India in the last few years, more particularly, after 2014, has made a shamble of its foreign policy and there is without any exception now that India’s relations with any of its neighbour are not strained. It has been locked with a border-dispute with Nepal which seemingly had nice relations with India. No wonder, BJP own MP Subramanian Swamy has lambasted the Modi run BJP foreign policy, as according to New Indian Express , he ‘questioned the efficacy of India’s foreign policies which according to him are a “mess” due to EAM S Jaishankar and National Security Advisor Ajit Doval’s decisions. “Will the bureaucrat duo Jaishankar and Doval ever apologise to the nation for the mess they have landed India in the international scene? They were given a free hand because Modi trusts politicians not peer level politicians. Now we in a mess with all our neighbours.’’’ He also had averred that Modi is not the king of India.
It may also be referred that Narendra Modi while on his last visit to Bangladesh, had to face one of the biggest protests abroad as around 12 persons had reportedly died, as was reported by BBC that ‘Modi is a polarising figure both at home and abroad. His government, led by the Hindu nationalist Bharatiya Janata Party (BJP), has often been accused of pursuing policies that target Muslim minorities, and not doing enough to curb violence against them. His contentious image appears to have sparked the protests in the capital Dhaka – and the violence that followed no doubt was an embarrassment to both countries. It also casts a shadow on what has always been an amicable relationship between India and Bangladesh.’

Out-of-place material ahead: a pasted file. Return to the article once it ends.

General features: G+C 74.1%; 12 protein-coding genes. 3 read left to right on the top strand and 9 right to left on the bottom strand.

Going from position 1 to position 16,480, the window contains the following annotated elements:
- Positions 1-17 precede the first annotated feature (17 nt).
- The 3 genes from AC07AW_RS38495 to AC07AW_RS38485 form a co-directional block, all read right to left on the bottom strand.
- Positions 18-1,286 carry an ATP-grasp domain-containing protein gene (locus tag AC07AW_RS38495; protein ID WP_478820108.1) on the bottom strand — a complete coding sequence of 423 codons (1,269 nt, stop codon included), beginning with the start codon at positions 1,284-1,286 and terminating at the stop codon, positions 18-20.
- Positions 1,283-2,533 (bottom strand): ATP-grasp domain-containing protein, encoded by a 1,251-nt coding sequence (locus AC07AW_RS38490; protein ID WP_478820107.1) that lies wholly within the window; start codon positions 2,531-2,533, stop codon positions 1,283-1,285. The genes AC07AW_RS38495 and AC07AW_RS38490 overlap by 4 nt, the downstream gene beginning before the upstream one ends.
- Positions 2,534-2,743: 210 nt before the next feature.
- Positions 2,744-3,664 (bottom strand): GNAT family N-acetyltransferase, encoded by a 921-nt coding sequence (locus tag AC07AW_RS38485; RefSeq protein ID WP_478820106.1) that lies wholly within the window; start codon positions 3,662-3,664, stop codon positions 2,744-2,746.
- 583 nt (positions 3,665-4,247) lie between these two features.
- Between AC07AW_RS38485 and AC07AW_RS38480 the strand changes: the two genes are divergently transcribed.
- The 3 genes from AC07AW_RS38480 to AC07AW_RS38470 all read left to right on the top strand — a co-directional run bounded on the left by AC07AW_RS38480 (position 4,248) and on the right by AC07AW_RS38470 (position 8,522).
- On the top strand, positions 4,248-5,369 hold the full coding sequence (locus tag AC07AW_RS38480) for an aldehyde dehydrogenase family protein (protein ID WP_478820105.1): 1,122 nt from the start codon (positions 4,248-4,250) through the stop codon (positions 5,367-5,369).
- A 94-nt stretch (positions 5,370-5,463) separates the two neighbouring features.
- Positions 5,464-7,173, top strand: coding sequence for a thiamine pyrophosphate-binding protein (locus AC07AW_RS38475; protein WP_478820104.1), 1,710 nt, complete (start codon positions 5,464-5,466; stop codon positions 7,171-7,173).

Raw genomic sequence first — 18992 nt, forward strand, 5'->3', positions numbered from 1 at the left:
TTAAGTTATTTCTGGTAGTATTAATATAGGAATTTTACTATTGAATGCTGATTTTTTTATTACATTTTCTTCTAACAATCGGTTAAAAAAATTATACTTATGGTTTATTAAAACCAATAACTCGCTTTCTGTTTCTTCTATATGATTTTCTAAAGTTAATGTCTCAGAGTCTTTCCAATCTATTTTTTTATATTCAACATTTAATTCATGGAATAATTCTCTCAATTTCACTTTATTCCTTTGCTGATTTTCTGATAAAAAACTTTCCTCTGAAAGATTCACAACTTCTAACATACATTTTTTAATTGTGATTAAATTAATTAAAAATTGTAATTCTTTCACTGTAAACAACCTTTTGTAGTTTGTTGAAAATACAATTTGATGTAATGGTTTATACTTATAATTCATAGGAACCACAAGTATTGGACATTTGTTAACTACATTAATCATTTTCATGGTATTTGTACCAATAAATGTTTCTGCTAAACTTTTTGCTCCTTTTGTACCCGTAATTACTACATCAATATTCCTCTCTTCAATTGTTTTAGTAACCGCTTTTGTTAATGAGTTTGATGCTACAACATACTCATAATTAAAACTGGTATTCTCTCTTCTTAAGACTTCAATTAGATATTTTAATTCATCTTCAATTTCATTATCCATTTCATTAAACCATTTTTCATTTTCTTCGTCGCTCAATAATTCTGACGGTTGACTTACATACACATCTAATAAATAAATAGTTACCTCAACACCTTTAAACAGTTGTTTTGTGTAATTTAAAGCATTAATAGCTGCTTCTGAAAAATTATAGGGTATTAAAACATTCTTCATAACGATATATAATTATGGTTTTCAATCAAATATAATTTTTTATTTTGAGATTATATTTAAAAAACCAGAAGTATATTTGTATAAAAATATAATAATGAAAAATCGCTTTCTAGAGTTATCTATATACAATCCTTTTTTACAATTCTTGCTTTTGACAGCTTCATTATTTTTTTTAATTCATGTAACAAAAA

It is now an open fact as to how India has been found napping, in the wake of the developments from Afghanistan and how tumultuous has had been the relations with Pakistan. Sri Lanka too has signaled to straddle past India in its zest for Chinese investments. Bangladesh has started to tilt for investments from China and even in the tiny Maldives, there has been a growing clamour of ‘India Out’ campaign. In fact the voices against Modi, had been echoing in Maldives for quite some time, as when Modi made ‘his first visit’, post-his second term, to get to Maldives highest honour ‘Nishan-Izzuddin’, and no sooner he addressed the Maldivian parliament, Maldivian MP Ahmed Thoriq boycotted and left for outside “to protest the harassment and inhumane actions committed against Muslims in India” something which Thoriq had announced before Modi’s arrival, had informed Maldives Independent .
No wonder, owing to the external and internal politics, which is all is complete disarray, Indian Diaspora sought it through a banner from Westminster Bridge to make ‘Resign Modi’ that too on August 15 when India celebrated its 75th independence day. Meanwhile, in Nepal where memories of Indian economic blockades of (1989 & 2015) are fresh, there are reports that Indian helicopters have violated the Nepali airspace which prompted the Nepal government to send a diplomatic note to India. Will the things escalate between Nepal and India is time would tell, but Nepal knows it well that India badly needs its waters and that Indians send billions of rupees from Nepal as remittances. Does India need Nepal more or vice-versa?
The writer is a former UP State Information Commissioner, a lawyer and a political analyst.